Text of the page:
When Copeland Oaks has a financial campaign, all stakeholders participate (board members, employees, and residents as well as outside donors). In the last major campaign in 1992, the contributions of the Board of Directors and family gifts amounted to $701,261. The Lakeview Terrace, a beautiful in-house restaurant overlooking the campus lake, would not have been possible without a lead gift of $350,000 from a board member and local business owner who has since passed away. Employees contributed some $25,000 toward the furnishings in Lakeview Terrace.

 During that campaign, the family foundation of a board member donated $250,000. Another donation from that foundation went toward the mural depicting Sebring’s history

on the wall of the pool. One resident personally contributed $100,000. In 2001, Daniel Marinelli, a long-time resident of Copeland Oaks, established the Daniel and Rose Marinelli Charitable Trust with Crandall Medical Center as the prime beneficiary. The Trust is now operational, with income payments to Crandall Medical Center in excess of $35,000 a year.

 In 2003, residents’ contributions and an estate gift of $27,000 resulted in the creation of a $47,000 TV studio that now broadcasts locally produced programs throughout the day to Copeland residents.  One hundred and eight individuals are members of the Cornerstone Society, those who have made a planned gift to Copeland Oaks, Crandall Medical Center or The Oaks Foundation.[7]

 The Very First Donor

Copeland Oaks would never have happened without the Kenneth Cope Family’s generous gift, in June of 1963, of the 72 acre site that they designated as a home for senior adults. Over the years, the campus has grown to encompass 240 acres. This gift of land was followed in 1964 by a $250,000 gift from Leon Beeghly, a Methodist layman and industrialist in Youngstown. The initial building was named after him. In 1978, the Crandall Foundation’s gift of $1 million funded the building of Crandall Medical Center.

 Currently 85% of the gifts to Copeland Oaks are unrestricted and can be used wherever needed. Generally the greatest need is in the area of Life Care and most unrestricted gifts are used for that purpose. Gifts can be restricted specifically for Life Care so that they cannot be used for any other purpose.[8] Gifts, trusts, and bequests can be designated for the benefit of whatever area of project the donor wishes to support.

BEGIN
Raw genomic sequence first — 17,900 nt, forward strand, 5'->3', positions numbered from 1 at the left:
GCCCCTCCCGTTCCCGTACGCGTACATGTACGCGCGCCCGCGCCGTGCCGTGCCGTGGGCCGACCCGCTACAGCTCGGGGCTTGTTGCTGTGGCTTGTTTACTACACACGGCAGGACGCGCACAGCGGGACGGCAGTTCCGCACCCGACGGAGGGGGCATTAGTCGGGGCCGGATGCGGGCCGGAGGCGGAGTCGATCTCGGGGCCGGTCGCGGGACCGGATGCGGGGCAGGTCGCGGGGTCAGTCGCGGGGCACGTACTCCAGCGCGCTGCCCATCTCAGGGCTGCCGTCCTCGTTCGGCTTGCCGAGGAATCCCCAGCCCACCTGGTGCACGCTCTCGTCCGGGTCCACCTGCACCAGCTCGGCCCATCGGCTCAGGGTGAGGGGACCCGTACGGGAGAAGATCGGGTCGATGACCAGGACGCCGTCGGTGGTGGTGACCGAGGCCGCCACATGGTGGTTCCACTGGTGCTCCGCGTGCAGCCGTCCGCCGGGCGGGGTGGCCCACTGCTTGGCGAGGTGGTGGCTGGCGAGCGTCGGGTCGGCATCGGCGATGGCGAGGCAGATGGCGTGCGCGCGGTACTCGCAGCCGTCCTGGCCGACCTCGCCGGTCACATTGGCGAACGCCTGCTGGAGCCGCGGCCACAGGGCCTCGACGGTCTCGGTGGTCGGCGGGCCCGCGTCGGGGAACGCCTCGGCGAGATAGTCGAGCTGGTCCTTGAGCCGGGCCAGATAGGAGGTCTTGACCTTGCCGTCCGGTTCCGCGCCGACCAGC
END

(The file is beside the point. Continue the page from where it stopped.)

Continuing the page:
The East Ohio Conference of the United Methodist Church allocated $70,000 each year to Life Care Support.[9]  With a yearly cost of $1 million to cover expenses, much more is needed. We welcome your tax deductible contribution to our efforts to provide for the 60 individuals who are on Life Care Support as well as those who might be in the future.  Gifts may be mailed to the Oaks Foundation Office, 715 S. Johnson Road, Sebring, Ohio 44672. Please designate your gift for Life Care Support.  

[1] Of the 599, 115 are currently in Crandall Medical Center. Crandall Medical Center also cares for 80 non-Copeland residents.
[2] The others are Wesleyan Senior Living, Berea Home and Family Services and Flat Rock Home and Care Center and Otterbein North Shore Retirement Community.
[3] June 1, 2004 Press Release on results of a study by the  International Longevity Center – USA  AARP Foundation  
[4] This figure includes wages and salaries, supplements, employer contributions to employee benefit plans, and taxes.
[5] CBS MarketWatch, May 26, 2004 Wednesday 12:19 PM NEWS & COMMENTARY; MARKETS
[6] From January 1, 1977 through June 14, 2004, $11,724,642 in contributions was received by the Oaks Foundation.
[7] Planned gifts are arrangements such as establishing a gift annuity, a gift of an insurance policy or inclusion in one’s estate plans.
[8] No Life Care funds were used in the funding of the Oaks at Medina.
[9] As of June 2004, the East Ohio Conference of the Methodist Church reduced this amount for the year 2005 to $48,000. When the United Methodist Church allocated $70,000 in its budget for Copeland Oaks in the past, Copeland Oaks only received 73 percent of that amount.  The same could be true for the $48,000. It all depends on what is funded by the churches.